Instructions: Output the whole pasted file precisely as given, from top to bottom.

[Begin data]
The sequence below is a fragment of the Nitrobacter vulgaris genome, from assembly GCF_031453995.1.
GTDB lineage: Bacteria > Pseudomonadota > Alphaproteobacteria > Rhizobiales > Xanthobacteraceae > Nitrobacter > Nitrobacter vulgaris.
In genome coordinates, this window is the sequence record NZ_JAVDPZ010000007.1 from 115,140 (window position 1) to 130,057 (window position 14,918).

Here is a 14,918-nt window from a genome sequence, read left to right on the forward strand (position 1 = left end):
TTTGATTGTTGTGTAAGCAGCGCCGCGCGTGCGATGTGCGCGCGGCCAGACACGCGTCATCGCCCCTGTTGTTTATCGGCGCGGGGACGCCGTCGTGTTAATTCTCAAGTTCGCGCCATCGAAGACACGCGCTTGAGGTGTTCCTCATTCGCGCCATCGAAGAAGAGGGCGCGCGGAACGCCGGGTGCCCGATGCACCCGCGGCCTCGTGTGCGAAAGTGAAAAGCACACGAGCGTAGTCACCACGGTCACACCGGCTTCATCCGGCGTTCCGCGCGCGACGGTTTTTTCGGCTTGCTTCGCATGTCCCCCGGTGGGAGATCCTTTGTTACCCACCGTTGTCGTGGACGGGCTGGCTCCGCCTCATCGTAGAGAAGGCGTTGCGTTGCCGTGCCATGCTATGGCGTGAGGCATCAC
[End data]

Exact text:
The sequence below is a fragment of the Nitrobacter vulgaris genome, from assembly GCF_031453995.1.
GTDB lineage: Bacteria > Pseudomonadota > Alphaproteobacteria > Rhizobiales > Xanthobacteraceae > Nitrobacter > Nitrobacter vulgaris.
In genome coordinates, this window is the sequence record NZ_JAVDPZ010000007.1 from 115,140 (window position 1) to 130,057 (window position 14,918).

Here is a 14,918-nt window from a genome sequence, read left to right on the forward strand (position 1 = left end):
TTTGATTGTTGTGTAAGCAGCGCCGCGCGTGCGATGTGCGCGCGGCCAGACACGCGTCATCGCCCCTGTTGTTTATCGGCGCGGGGACGCCGTCGTGTTAATTCTCAAGTTCGCGCCATCGAAGACACGCGCTTGAGGTGTTCCTCATTCGCGCCATCGAAGAAGAGGGCGCGCGGAACGCCGGGTGCCCGATGCACCCGCGGCCTCGTGTGCGAAAGTGAAAAGCACACGAGCGTAGTCACCACGGTCACACCGGCTTCATCCGGCGTTCCGCGCGCGACGGTTTTTTCGGCTTGCTTCGCATGTCCCCCGGTGGGAGATCCTTTGTTACCCACCGTTGTCGTGGACGGGCTGGCTCCGCCTCATCGTAGAGAAGGCGTTGCGTTGCCGTGCCATGCTATGGCGTGAGGCATCAC